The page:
Such are musicals Ned Kelly and the arts boom in regional Victoria
Bendigo is hoping its shiny new theatre and an original new musical will help transform it into the tryout town for Australian work,
It’s a late autumn’s afternoon in Melbourne, and young actor Nelson Gardner, squinting down the barrels of a rifle, is stalking dramatically around the vast interior of Kensington Town Hall. Nearby, fellow actors Robert Tripolino and Brent Trotter swap teary vows of male fellowship over a bottle of whisky. “Dan, I would die for you. I would take a bullet for you.” “And I you.” It’s the third week of rehearsals for Ned, a new musical based on the story of Ned Kelly, Australia’s favourite outlaw, and it is hipster beards and prop guns at 50 paces as four young men led by Bendigo-reared actor Gardner play out a crucial scene.
At one end of a long table cluttered with laptops, music scores and props sits the creator of Ned, Adam Lyon, a big, barrel-chested study in concentration as two of the actors sing White Dove, a soft lament he penned. Lyon’s wife and the musical’s book writer, Anna, makes notations on the script while music director Loclan Mackenzie-Spencer, hands moving in dreamy waves, studies the score. Director Gary Young watches from the side, calibrating everything from a death by gunshot to emotional reactions: a bit more gravitas there, he calls, as slabs of angst and intimacy and sudden violence are roughly plotted and staged.
There’s a good-humoured tussle over a creative problem: should there be silence when a traitor is killed or do you keep singing? Issues of authenticity are brought up: “Boys, just be gun savvy,” Young cautions. “Make sure the barrel is not pointing at your foot or each other … there are lots of things you learn in the country about handling guns. It just becomes automatic.”
Guns, it turns out, have already caused a spot of bother for this fledgling production: red faces abounded at a media shoot in Melbourne recently when an alarmed passer-by called the police after spotting Gardner and his gang posing with their prop rifles. “Then, do you remember the day in rehearsal when Connor (Crawford, another cast member) broke his gun?” Young calls out before muttering, with a sly smile, that “it’s all about the guns” as Gardner takes moody pot shots at invisible targets.
A graduate of the Victorian College of the Arts, Gardner, 27, a former singing student of Lyon who will take on his first lead role in this production after roles in Chess and The Producers, isn’t wearing his specially built, 40kg armour today.
Who makes armour these days? A craftsman in central Victoria, reveals Anne Henshall, marketing manager of Capital Venues and Events, a unit of Bendigo Council. The genial Henshall is here to watch the crafting of Ned, which will open in Bendigo’s $26 million, 1000-seat Ulumbarra Theatre this month. Commissioned by the council and written by local boy Lyon, who starred as Carl Denham in the stage musical King Kong, the show, with 10 Bendigo actors among the 26-strong cast, will run for six performances at the theatre, which opened to much fanfare last month on the site of the historic Sandhurst Gaol.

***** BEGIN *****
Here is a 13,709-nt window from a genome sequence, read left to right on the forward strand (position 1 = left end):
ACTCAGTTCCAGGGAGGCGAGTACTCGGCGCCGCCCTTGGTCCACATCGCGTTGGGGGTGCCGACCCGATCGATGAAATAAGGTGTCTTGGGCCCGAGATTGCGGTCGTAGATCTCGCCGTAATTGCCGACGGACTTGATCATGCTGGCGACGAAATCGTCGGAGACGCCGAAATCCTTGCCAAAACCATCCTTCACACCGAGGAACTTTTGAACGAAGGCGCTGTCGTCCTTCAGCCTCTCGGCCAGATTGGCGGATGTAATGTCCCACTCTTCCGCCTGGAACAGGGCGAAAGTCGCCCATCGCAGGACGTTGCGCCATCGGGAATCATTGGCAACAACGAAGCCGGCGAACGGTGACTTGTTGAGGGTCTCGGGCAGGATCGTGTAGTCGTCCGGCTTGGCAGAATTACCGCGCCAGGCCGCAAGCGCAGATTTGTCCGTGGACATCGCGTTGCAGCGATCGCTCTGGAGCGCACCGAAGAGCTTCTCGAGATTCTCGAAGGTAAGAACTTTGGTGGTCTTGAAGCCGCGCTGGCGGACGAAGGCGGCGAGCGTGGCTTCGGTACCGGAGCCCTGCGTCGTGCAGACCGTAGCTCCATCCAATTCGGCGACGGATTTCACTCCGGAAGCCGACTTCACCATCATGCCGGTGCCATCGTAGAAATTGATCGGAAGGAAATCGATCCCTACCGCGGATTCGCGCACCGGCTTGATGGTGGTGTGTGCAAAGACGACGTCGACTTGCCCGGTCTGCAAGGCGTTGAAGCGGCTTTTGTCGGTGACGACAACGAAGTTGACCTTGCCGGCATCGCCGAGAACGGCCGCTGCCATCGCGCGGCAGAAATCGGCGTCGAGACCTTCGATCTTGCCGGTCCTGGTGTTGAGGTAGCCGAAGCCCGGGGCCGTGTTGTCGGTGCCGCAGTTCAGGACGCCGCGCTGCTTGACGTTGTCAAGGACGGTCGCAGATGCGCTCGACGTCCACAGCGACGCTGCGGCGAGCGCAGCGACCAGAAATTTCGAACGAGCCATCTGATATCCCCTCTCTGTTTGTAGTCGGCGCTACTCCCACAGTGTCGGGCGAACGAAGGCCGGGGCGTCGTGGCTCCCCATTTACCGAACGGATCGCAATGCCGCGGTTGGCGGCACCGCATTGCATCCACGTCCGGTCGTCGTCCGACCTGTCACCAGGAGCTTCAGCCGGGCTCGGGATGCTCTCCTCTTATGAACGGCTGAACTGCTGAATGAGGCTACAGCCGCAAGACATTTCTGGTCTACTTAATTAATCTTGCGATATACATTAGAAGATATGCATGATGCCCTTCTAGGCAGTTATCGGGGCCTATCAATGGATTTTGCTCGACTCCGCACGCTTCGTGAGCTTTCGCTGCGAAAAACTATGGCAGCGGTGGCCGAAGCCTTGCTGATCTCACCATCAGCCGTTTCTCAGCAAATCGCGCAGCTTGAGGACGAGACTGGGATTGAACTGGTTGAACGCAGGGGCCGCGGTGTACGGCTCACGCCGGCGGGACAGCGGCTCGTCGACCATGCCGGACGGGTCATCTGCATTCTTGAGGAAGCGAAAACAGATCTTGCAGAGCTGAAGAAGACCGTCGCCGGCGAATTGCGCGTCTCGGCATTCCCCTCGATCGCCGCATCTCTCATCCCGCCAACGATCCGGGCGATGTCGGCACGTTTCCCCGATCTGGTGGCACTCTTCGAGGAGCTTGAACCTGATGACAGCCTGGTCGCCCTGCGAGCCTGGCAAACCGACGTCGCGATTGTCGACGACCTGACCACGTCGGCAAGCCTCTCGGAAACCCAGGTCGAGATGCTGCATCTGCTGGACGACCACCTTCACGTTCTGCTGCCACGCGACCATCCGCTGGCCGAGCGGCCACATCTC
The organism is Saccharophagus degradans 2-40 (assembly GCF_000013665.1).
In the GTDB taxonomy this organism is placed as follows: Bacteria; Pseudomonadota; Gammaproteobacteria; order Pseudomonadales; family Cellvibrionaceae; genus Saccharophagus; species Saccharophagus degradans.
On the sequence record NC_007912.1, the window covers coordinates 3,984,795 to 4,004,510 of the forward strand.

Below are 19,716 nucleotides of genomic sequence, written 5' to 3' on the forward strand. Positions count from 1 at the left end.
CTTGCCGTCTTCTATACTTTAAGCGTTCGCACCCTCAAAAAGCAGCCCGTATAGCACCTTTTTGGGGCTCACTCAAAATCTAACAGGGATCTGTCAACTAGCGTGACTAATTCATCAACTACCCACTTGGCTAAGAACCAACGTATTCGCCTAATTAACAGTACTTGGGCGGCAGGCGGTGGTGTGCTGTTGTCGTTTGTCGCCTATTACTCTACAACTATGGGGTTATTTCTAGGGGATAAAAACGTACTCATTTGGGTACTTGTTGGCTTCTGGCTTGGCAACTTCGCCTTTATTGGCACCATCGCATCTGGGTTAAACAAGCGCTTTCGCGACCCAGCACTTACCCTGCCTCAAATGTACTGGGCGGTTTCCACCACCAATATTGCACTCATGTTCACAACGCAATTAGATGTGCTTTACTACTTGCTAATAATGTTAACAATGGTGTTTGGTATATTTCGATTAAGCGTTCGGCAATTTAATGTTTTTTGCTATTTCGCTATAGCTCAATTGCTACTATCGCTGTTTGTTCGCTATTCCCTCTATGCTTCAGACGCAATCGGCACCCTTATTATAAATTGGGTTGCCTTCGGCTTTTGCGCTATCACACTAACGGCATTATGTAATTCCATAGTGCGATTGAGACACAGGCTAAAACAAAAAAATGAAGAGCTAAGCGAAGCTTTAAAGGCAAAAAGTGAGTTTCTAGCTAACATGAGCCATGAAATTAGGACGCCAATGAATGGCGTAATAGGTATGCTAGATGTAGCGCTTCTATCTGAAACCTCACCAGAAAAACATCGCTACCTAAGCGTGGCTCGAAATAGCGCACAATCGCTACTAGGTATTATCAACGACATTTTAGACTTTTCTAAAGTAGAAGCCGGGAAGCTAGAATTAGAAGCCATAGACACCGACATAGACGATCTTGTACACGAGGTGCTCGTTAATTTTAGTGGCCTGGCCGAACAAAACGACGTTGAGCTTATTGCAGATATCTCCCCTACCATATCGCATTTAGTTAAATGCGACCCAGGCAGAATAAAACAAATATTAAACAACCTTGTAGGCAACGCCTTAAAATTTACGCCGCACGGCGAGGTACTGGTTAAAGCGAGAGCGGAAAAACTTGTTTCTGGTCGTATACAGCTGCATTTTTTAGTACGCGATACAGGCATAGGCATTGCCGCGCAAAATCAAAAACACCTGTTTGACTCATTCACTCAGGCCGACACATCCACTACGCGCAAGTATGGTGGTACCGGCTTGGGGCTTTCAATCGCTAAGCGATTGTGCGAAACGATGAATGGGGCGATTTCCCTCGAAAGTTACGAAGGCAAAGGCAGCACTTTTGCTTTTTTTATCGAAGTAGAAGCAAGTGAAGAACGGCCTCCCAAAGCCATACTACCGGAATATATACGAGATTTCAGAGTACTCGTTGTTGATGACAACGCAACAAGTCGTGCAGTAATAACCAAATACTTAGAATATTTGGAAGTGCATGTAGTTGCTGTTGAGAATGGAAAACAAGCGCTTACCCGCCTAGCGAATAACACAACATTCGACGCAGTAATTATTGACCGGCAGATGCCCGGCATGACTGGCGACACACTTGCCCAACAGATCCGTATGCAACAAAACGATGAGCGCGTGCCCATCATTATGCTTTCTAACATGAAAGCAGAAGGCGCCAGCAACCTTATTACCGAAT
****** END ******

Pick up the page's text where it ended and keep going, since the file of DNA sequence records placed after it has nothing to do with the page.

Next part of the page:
A lot is at stake: Bendigo Council, in its first attempt at producing a musical, has invested $400,000 in this venture. Ned and Ulumbarra are key planks in the council’s push to get Bendigo on the map as a performing arts player: if Lyon’s outlaw musical works, there are ambitious plans to make this 115,000-strong city — already on the radar as a lively cultural hub and home to one of regional Australia’s most inno- vative art galleries — the new centre for out-oftown tryouts of musicals and other Australian work. If all goes well, the enterprising Lyon, 33, has a second musical ready to go.
As she watches rehearsals, Henshall says candidly there are nerves aplenty. “But while we know we could lose money, we won’t lose the house,” she says: tickets are selling well on the back of surging local pride in the homegrown Ned (a tie-in exhibition, Imagining Ned, at the Bendigo Art Gallery has attracted 25,000 visitors since it opened in March). It also has snared the attention of many outside Bendigo: “We had a woman from Queensland ring up and say they were so excited to come see it; she said her husband had written a musical with 32 songs in it, and they couldn’t believe someone had gotten behind a local musical.” She smiles. “You hear stories like that, and it’s so wonderful.”
Over lunch at a nearby cafe, Lyon, a bear of a man with a beautiful lilt to his baritone (he completed a bachelor of music, opera, at VCA), is equal parts enthusiasm and sweaty trepidation as he recounts his four-year journey to get Ned to the stage. Born and reared in a working-class neighbourhood in Bendigo by his opera-loving grandmother (he jokingly describes himself as a “bogan” with only one fancy suit to his name), he joined the VCA at the relatively advanced age of 27 to study opera. In late 2010, tinkering with some music, he had an idea for a song of an Irish father singing to his son. This sowed the seeds for a bigger idea: writing a “big, epic” musical based on Ned Kelly and his family.
Lyon composed more songs while his wife Anna, a Bendigo paediatrician, began work on the book with writer Marc McIntyre. But then King Kong came along and the project went into hiatus. Post- King Kong, Lyon revived it with an eye to launching it in conjunction with the opening of Ulumbarra Theatre. He approached Bendigo Council’s David Lloyd, manager of Capital Venues and Events, and “voiced the idea of making Bendigo an incubation hub for new Australian works and David said he’d been thinking the same thing. It was a disgustingly easy sell. I went to a whole bunch of meetings in my fancy suit, my only suit, which Gerry Ryan [chairman of Global Creatures] bought for me for King Kong’s opening”.
For the neophyte Lyon, the whole process of staging a musical — from casting to negotiating contracts — has been “exciting but insanely challenging”. Fiercely loyal to his own workingclass roots, he believes the story of Kelly, the quintessential outsider, retains a grip on contemporary Australia’s imagination because it speaks of old values that seem almost anachronistic today: mateship, pride in your battler roots, tribal solidarity. His score — lush, orchestral, inflected with Irish rhythms but with a discernibly Australian sound — reflects a big, fullblooded staging focusing on the women and complex family dynamics in Kelly’s life.